Addressing defendants' motion for summary judgment, as noted above, under § 522(a)(6)(C), the court can excuse defendants from compliance with the statutory time limits where exceptional circumstances exist and the agency is exercising due diligence in responding to the request. In Open America v. Watergate Special Prosecution Force, 547 F.2d 605, 616, the D.C. Circuit held:
We interpret Section 552 (a)(6)(C) to mean that "exceptional circumstances exist" when an agency, like the FBI here, is deluged with a volume of requests for information vastly in excess of that anticipated by Congress, when the existing resources are inadequate to deal with the volume of such requests within the time limits of subsection (6)(A), and when the agency can show that it "is exercising due diligence" in processing the requests. . . . The good faith effort and due diligence of the agency to comply with all lawful demands under the Freedom of Information Act in as short a time as is possible by assigning all requests on a first-in, first-out basis, except those where exceptional need or urgency is shown, is compliance with the Act.
In the instant case, Kloss represents that the FBI employs approximately 261 FIOPA RMU employees to handle an average of 14,785 document requests annually, in addition to 3,117 administrative appeals and 233 FOIPA lawsuits pending in federal courts. At the end of December 1995, approximately 10,964 requests were being handled by RMU; approximately 5,685 of those requests were in the RMU backlog awaiting assignment for processing, and 4,407 were in various stages of review by disclosure personnel.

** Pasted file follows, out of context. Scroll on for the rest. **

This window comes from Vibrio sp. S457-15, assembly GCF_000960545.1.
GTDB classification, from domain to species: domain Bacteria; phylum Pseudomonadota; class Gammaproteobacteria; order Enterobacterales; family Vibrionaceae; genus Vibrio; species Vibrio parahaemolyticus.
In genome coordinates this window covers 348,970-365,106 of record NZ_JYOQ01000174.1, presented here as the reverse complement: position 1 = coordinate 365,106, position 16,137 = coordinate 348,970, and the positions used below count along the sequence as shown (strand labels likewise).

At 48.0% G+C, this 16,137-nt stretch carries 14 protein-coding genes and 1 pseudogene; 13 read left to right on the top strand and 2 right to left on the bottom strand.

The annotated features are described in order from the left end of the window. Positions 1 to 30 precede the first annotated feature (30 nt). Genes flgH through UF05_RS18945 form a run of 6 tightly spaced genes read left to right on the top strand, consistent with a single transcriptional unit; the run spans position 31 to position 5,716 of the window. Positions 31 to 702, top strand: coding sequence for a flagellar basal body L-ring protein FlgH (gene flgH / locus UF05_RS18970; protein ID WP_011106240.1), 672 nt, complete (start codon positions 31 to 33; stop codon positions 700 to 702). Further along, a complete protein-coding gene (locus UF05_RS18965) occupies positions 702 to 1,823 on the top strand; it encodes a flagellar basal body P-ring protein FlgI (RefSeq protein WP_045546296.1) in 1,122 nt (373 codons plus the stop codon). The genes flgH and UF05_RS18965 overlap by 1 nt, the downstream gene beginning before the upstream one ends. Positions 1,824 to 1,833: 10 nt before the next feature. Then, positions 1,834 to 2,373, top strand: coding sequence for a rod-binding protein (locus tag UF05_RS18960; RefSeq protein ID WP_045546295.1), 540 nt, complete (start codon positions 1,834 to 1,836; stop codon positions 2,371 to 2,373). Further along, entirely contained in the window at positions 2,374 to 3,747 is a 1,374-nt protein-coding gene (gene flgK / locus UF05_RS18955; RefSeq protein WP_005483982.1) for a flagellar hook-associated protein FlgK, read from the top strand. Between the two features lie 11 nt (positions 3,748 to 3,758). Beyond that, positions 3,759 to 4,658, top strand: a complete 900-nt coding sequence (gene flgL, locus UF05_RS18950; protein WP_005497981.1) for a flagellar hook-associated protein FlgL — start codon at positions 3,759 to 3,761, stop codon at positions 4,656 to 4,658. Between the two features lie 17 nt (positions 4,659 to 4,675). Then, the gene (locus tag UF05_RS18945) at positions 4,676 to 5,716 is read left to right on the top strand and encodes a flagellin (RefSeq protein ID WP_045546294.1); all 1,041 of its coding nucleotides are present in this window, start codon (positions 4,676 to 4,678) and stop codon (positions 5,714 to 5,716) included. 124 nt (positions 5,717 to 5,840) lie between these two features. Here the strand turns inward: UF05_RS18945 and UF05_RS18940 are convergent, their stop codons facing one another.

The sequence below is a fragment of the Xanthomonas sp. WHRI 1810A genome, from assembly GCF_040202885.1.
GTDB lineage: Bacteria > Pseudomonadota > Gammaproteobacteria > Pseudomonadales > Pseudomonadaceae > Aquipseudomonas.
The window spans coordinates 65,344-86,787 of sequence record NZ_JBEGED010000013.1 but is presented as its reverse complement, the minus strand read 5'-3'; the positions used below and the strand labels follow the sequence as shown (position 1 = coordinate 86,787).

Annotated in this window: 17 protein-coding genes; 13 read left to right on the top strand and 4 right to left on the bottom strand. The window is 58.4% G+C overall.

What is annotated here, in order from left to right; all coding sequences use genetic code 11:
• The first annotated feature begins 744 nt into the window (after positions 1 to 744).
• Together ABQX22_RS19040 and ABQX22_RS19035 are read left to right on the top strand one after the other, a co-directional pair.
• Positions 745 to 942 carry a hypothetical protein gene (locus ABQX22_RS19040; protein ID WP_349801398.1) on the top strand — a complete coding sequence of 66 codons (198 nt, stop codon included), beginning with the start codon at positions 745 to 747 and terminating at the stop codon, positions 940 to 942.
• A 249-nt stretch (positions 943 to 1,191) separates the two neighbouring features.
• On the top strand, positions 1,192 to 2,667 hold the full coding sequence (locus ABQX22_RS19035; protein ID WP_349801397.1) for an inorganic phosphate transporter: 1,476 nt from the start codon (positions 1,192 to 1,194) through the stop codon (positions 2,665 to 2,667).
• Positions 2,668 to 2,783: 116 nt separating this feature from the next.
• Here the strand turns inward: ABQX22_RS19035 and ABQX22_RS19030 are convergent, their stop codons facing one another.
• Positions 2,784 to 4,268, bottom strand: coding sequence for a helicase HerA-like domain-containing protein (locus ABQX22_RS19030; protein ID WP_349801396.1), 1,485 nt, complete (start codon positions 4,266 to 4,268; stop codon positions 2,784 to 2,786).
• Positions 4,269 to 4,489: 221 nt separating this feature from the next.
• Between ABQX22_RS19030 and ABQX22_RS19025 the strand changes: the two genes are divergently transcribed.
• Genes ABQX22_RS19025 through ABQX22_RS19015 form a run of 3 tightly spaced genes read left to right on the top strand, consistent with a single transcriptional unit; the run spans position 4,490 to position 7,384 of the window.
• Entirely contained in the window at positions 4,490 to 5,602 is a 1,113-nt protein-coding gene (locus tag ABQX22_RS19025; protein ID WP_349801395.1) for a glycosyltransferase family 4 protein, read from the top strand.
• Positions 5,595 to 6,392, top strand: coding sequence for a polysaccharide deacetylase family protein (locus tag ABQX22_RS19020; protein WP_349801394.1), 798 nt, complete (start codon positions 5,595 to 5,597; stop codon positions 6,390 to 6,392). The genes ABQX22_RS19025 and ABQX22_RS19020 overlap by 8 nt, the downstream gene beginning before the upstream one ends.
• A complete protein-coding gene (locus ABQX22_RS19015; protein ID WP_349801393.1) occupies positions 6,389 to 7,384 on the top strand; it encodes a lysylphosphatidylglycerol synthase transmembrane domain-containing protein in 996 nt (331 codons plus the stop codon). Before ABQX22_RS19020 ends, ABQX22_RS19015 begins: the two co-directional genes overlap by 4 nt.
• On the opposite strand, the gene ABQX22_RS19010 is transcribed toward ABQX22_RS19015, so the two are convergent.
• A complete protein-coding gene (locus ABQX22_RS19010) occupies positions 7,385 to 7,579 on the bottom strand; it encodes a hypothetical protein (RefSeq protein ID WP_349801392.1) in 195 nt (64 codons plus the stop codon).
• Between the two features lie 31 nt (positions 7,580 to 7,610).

In order to administer FOIPA requests, the RMU maintains a two-tiered backlog of unassigned pending requests which are assigned for processing based on the approximate date on which the request was received. Responsive records are examined in the RMU and a determination is made whether to place the request in Track One, which includes requests involving 100 pages or less and requiring minimal review for exemption claims, or in Track Two, which consists of all other cases. Kloss further stated that the FBI has made repeated requests for additional FOIPA funding in its annual budget and has streamlined its procedures to reduce delays. Further, two new initiatives have been developed to increase the complement of qualified FOIPA analysts: a reallocation and retraining of personnel from other sections to work as FOIPA analysts; and a series of training seminars for Field Officer personnel to prepare them for handling some of the backlog in FBI Headquarters.